How much Memory is enough?

I recently hit a “Not enough App Memory” message when running a lookup in PanX on the same Mini. The message uses the term “memory” and I only have 8GB RAM. But the warning mentions amounts in the 48GB range. So I’m guessing, processes are shifting work over to the SSD, and there wasn’t enough room on the SSD.

The raw effort was doing lookups for 82,000 records that were looking for matches in another file of 82,000 records. A unique matching field had to be created, by concatenating fields together, for both files. A sample “key” would be: CASHCASH04/01/85SAN JOSE HONDA/SONYSONY KV-4000 4"""" TVSONY KV-4000 4"""" TV.

How much RAM and Drive space would be required to do the 82,000 against 82,000 in one pass? I figure this depends on record size and such so I’m wondering about the “behind-the-scenes” processing. The files themselves were about 22MB and 30MB. When both were open, Total Date Usage was 52MB or 0.61%. Does running out of “memory” have something to do with the “Unlimited UnDo” feature?

I was able to move forward by breaking the files into chunks like selecting 3000 records in FileA and doing lookupselected on 10000 records in FileB.

If those numbers got much higher - say selecting 5000 records in FileA, I’d get an Apple - “Application ran out of Memory” error with a Force Quit dialog. Sometimes even that was locked up and I had to restart the computer.

For comparison, last month I ran a SimplyFortran program where I had to run an iteration of 3,600,000 numbers against another 3,600,000 numbers. The timing for one iteration of 3,600,000 was only a few hundredths of a second. Before I started, I multiplied that times 3,600,000 and it came to about 20 hours. I crossed my fingers, held my breath, turned in three circles, and pushed “Go”. The next day the process was done.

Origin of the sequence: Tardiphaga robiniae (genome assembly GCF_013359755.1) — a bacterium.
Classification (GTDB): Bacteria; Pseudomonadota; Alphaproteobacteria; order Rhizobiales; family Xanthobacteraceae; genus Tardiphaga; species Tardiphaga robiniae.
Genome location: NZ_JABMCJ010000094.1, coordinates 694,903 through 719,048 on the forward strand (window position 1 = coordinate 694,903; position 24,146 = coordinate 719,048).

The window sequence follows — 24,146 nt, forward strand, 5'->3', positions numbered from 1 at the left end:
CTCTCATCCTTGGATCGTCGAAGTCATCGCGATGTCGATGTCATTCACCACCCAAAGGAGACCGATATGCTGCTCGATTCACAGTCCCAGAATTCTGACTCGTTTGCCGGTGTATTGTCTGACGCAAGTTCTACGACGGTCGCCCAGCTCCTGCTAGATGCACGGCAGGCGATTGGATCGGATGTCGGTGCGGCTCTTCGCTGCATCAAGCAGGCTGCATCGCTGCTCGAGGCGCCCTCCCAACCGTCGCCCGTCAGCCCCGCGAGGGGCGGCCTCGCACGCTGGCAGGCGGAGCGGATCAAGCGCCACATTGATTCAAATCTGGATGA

So in general, with PanX, when you are doing a whole of things against a whole lot of things, what do you have to be aware of so you don’t get, the “Ran out of App memory” / Force Quit message? Note that only PanX and the Finder were running at the time.

A lot. Are you doing this with a lookup in a formulafill? I would recommend setting up a relation and using a join instead. It will probably be over a thousand times faster and use 50,000 times less memory. Another benefit is you won’t have to set up a separate key field, you can set up multiple keys when you configure the relation.

In this real case, the content of one field in the 82,000 record database was accidentally deleted. Gone, capote, no recovery. In addition, 111 new records, with no way to separate them from the older records (no timestamp field, etc.) were added. And the database was sorted several times with no way to reset it in its original order.

You have an older copy - before the new records were added. It has the missing content that was deleted. How do you get that missing content back into the field in the new database? The databases are in different orders, one has extra records, and there is no common “Id” field to match them.

So, in each database, I concatenated several fields into one temporarily added “key” field with the hope and prayer it would create a unique identifier. Then I used that unique identifier field in a lookup (actually lookupselected because I couldn’t process all records at once) to bring over the missing content.